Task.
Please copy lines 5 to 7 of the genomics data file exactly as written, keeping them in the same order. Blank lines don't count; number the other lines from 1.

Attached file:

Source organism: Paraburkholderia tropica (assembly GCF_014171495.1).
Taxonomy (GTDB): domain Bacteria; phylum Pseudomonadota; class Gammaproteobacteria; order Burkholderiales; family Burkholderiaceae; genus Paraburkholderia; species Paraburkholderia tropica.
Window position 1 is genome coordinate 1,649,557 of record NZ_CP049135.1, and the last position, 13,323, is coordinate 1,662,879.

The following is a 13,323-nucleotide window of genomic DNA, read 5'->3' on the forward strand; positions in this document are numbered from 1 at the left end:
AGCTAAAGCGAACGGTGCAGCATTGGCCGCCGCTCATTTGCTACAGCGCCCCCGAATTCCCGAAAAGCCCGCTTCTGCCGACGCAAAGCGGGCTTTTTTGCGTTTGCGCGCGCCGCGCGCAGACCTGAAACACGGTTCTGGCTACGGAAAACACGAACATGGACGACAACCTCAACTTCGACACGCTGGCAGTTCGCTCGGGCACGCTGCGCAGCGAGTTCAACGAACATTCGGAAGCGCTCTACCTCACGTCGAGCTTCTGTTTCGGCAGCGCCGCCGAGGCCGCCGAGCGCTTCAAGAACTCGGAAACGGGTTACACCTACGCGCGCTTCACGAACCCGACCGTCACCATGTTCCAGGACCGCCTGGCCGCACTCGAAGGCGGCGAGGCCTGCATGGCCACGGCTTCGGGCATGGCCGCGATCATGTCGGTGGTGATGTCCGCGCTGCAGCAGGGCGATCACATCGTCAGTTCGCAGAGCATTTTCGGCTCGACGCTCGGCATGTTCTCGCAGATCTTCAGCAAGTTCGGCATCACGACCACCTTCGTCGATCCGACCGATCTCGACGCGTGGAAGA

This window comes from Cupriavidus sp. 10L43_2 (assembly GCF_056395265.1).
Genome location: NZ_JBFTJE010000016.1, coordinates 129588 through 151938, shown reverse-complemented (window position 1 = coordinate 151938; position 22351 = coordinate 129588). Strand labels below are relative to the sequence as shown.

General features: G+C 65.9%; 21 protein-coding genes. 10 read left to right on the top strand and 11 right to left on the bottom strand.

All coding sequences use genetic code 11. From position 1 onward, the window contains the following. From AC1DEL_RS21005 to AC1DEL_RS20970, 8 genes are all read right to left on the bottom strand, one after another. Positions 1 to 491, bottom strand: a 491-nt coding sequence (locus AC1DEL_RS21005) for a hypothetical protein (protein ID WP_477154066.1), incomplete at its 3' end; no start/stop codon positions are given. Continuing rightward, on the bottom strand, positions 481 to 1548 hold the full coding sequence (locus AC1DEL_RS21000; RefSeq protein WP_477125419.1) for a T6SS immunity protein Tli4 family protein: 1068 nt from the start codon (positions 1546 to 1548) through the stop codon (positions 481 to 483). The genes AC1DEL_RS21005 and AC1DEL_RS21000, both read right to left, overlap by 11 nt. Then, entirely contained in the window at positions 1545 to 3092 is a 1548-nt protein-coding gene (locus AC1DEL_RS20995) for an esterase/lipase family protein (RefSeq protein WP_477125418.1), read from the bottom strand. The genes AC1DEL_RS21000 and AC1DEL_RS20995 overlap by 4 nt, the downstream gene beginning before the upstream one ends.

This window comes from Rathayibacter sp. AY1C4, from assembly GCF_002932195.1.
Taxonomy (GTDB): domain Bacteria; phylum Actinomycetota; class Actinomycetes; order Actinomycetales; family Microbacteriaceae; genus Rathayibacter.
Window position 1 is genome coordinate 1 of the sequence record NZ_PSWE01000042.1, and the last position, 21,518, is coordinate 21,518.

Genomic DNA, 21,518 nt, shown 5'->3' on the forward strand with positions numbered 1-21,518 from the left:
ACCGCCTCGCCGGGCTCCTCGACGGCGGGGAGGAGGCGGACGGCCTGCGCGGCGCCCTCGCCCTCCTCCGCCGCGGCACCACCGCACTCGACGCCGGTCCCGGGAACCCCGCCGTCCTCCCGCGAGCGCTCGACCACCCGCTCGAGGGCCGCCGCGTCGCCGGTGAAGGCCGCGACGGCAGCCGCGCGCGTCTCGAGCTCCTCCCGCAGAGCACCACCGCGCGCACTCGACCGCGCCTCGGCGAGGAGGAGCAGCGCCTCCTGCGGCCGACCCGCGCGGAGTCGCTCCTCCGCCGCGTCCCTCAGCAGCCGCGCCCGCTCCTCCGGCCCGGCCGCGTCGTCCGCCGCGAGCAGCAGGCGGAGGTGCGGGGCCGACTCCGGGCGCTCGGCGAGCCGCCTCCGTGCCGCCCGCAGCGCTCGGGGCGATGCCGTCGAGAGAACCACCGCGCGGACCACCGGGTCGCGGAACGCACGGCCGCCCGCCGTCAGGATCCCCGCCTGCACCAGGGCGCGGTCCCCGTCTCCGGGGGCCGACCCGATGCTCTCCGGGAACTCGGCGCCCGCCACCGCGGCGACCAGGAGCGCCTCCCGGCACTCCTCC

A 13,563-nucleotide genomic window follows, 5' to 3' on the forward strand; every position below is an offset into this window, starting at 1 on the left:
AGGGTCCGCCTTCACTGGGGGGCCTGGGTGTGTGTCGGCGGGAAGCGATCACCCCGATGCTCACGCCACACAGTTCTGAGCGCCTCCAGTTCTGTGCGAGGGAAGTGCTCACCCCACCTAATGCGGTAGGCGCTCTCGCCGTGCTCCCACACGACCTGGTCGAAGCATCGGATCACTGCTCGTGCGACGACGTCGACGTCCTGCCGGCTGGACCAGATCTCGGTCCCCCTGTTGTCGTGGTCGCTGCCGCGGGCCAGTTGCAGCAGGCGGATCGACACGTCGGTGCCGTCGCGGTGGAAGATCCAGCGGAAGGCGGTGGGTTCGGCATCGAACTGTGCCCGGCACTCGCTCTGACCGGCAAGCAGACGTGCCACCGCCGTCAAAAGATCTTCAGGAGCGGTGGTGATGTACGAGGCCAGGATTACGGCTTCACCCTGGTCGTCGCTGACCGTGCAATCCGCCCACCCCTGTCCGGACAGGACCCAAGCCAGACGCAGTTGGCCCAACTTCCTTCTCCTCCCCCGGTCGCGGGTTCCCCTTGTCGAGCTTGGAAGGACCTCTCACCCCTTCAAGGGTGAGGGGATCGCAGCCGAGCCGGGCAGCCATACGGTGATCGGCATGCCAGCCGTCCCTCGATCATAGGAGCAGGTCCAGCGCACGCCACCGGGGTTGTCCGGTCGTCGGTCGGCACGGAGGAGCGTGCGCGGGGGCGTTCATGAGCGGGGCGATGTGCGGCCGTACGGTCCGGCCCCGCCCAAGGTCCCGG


AGCTAAAGCGAACGGTGCAGCATTGGCCGCCGCTCATTTGCTACAGCGCCCCCGAATTCCCGAAAAGCCCGCTTCTGCCGACGCAAAGCGGGCTTTTTTGCGTTTGCGCGCGCCGCGCGCAGACCTGAAACACGGTTCTGGCTACGGAAAACACGAACATGGACGACAACCTCAACTTCGACACGCTGGCAGTTCGCTCGGGCACGCTGCGCAGCGAGTTCAACGAACATTCGGAAGCGCTCTACCTCACGTCGAGCTTCTGTTTCGGCAGCGCCGCCGAGGCCGCCGAGCGCTTCAAGAACTCGGAAACGGGTTACACCTACGCGCGCTTCACGAACCCGACCGTCACCATGTTCCAGGACCGCCTGGCCGCACTCGAAGGCGGCGAGGCCTGCATGGCCACGGCTTCGGGCATGGCCGCGATCATGTCGGTGGTGATGTCCGCGCTGCAGCAGGGCGATCACATCGTCAGTTCGCAGAGCATTTTCGGCTCGACGCTCGGCATGTTCTCGCAGATCTTCAGCAAGTTCGGCATCACGACCACCTTCGTCGATCCGACCGATCTCGACGCGTGGAAGA

This window comes from Cupriavidus sp. 10L43_2 (assembly GCF_056395265.1).
Genome location: NZ_JBFTJE010000016.1, coordinates 129588 through 151938, shown reverse-complemented (window position 1 = coordinate 151938; position 22351 = coordinate 129588). Strand labels below are relative to the sequence as shown.